Leading Forward with Angela Harvala

The Art & Science of Teaching

according to Angela Harvala

Meet Angela Harvala, a 5th grade teacher at North Elementary in Princeton. She recently received the Milken Educator award for excellence in the world of education. We’ve had the pleasure of working with Angela through the Leading Forward program at the Marzano Center at Resource, so we decided to share some of her expertise with you.

One of the reasons Angela’s students love her is because of the bond she creates with each of them. Angela actively works to create that relationship by getting to know each child’s personal story and by identifying their strengths. “Students are much more willing to work when I can show them that they are important to me,” said Angela. That bond makes the trust and enthusiasm in the classroom contagious. “If I’m excited about what they’re learning, then they’re excited about what they’re learning. If I’m excited when they make small gains, then they’re excited when they make small gains. Ultimately, my goal is to give them confidence as they move forward with their education versus just teaching them the lessons of 5th grade. That confidence is so much more important to instill in them,” said Angela.

Another focus from Angela’s classroom comes right out of the Resource Leadership Academy Angela attended in 2013. As part of the Marzano Framework, Angela was introduced to the concept of learning goals and scales. “It made an immediate effect on my classroom. I could watch the students be able to articulate their own growth. In the past students would say ‘I just don’t get it, I don’t understand’ – it’s hard as a teacher to be able to work with that. But when they say, ‘Miss Harvala, I understand this little piece of the two, but it’s this other little piece of the two that’s making it hard to move to the three.’ It gives us a language for dialogue,” said Angela.

Leading Forward with Angela HarvalaAngela had the perfect example of this principle in action to share - “Just today I was teaching math. There is a little girl who often struggles with the concepts we’re teaching. Many of her peers were a three within just a few examples. For her, the way it was being presented wasn’t ideal. I could see in her face that she wasn’t getting it. So, I presented the topic a little differently to her and I watched her eyes light up in response. ‘Oh, I understand why we’re doing this now Miss Harvala, this makes sense to me. I’m still not a two, but I’m getting closer!’ Without having those scales to use she doesn’t have the language to articulate. She doesn’t get to celebrate those small successes. One is definitely not where we want kids to be, but knowing that she’s getting closer to a two and then a three and then eventually being able to master that topic – she’s almost in tears because she’s starting to understand and she’s able to look at the scale and know she’s improving. To me that’s been the most impactful part.”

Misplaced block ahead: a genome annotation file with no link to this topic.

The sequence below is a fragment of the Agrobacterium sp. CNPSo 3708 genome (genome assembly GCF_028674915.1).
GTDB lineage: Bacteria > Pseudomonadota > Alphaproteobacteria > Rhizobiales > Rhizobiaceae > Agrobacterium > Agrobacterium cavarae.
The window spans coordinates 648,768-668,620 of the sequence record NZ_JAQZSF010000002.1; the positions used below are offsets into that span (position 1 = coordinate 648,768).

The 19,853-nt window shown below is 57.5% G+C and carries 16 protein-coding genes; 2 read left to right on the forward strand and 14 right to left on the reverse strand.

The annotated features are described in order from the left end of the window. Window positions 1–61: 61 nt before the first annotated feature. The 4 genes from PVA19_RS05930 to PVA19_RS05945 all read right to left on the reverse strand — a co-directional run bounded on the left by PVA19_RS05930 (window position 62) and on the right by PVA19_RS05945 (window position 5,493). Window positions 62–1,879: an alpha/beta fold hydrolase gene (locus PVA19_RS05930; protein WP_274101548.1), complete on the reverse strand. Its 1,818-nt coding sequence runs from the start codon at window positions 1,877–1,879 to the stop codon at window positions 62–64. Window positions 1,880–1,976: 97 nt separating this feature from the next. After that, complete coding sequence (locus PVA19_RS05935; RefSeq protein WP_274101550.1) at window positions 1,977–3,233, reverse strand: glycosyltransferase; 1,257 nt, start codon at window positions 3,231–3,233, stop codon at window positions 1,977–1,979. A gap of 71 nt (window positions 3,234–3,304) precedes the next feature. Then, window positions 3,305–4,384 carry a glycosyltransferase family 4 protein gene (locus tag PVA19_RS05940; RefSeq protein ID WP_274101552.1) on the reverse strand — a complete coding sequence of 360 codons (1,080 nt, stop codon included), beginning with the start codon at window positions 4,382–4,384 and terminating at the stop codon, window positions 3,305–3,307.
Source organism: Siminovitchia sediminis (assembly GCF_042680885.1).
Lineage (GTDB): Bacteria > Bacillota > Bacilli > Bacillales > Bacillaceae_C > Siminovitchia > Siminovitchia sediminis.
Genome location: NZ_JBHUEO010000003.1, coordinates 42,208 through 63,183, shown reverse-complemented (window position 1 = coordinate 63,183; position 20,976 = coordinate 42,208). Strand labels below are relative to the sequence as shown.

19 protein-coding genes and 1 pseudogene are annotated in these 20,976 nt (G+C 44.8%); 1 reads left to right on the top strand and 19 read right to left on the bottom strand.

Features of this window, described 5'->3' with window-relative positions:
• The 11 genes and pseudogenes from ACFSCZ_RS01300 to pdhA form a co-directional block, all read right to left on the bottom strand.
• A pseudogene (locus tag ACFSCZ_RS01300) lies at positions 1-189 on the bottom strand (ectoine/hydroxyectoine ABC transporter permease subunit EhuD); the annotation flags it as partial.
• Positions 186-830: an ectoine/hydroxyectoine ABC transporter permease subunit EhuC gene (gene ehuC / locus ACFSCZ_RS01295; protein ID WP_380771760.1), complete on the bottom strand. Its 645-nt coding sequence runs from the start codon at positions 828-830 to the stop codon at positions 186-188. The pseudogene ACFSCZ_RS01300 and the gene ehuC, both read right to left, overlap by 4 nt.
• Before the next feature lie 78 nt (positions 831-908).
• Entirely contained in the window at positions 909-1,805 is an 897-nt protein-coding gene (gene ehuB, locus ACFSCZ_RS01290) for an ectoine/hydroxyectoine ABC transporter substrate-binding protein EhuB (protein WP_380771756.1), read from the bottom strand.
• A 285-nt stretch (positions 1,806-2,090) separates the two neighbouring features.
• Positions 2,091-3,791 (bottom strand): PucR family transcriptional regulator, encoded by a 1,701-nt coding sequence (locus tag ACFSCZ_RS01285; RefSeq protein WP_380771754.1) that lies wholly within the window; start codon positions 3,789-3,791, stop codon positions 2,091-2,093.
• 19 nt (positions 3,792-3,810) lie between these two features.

As we just heard, celebrating success is the icing on the cake – but there’s no cake required according to Angela. “It’s important for people to understand it’s the small successes. You don’t have to do the big dance party (or supply cake) to move forward. Just simply being able to empower students with a tool to be able to say, ‘here’s my evidence that I’m moving forward,’ that is celebration of success. You need to help the student recognize the progress and that’s enough to keep them excited and moving,” said Angela.

As part of the Leading Forward program offered through Resource, Angela has learned the science of teaching that goes along with the art of teaching that comes so naturally to her. “Just as I tell students that they all have the capacity for tremendous growth, the same is true for teachers. Students, society, education, and understanding are continually evolving. The best parts are the new challenges. Just like my students are excited about their growth, I find myself excited as I grow as a teacher. This framework gives me guidance for my own growth and it revolutionized the way I teach,” said Angela.

To learn more about the Leadership Academies at Resource contact Tammy Quist at (320) 255-3236.